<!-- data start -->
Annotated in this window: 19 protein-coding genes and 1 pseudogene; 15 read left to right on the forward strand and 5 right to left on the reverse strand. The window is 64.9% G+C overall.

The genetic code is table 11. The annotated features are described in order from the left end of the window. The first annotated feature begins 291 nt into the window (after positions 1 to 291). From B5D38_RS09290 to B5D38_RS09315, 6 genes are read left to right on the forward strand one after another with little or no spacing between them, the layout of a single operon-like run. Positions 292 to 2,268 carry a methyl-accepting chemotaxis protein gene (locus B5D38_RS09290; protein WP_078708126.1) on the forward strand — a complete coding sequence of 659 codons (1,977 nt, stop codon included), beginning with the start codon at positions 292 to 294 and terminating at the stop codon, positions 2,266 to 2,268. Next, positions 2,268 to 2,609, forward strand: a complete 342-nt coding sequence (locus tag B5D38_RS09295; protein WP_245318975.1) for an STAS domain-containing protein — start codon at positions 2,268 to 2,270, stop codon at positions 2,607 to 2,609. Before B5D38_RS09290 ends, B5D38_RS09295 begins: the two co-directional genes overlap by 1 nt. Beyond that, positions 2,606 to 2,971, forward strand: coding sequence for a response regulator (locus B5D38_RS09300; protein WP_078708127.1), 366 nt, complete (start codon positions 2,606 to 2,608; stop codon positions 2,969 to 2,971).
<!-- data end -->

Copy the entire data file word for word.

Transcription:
Annotated in this window: 19 protein-coding genes and 1 pseudogene; 15 read left to right on the forward strand and 5 right to left on the reverse strand. The window is 64.9% G+C overall.

The genetic code is table 11. The annotated features are described in order from the left end of the window. The first annotated feature begins 291 nt into the window (after positions 1 to 291). From B5D38_RS09290 to B5D38_RS09315, 6 genes are read left to right on the forward strand one after another with little or no spacing between them, the layout of a single operon-like run. Positions 292 to 2,268 carry a methyl-accepting chemotaxis protein gene (locus B5D38_RS09290; protein WP_078708126.1) on the forward strand — a complete coding sequence of 659 codons (1,977 nt, stop codon included), beginning with the start codon at positions 292 to 294 and terminating at the stop codon, positions 2,266 to 2,268. Next, positions 2,268 to 2,609, forward strand: a complete 342-nt coding sequence (locus tag B5D38_RS09295; protein WP_245318975.1) for an STAS domain-containing protein — start codon at positions 2,268 to 2,270, stop codon at positions 2,607 to 2,609. Before B5D38_RS09290 ends, B5D38_RS09295 begins: the two co-directional genes overlap by 1 nt. Beyond that, positions 2,606 to 2,971, forward strand: coding sequence for a response regulator (locus B5D38_RS09300; protein WP_078708127.1), 366 nt, complete (start codon positions 2,606 to 2,608; stop codon positions 2,969 to 2,971).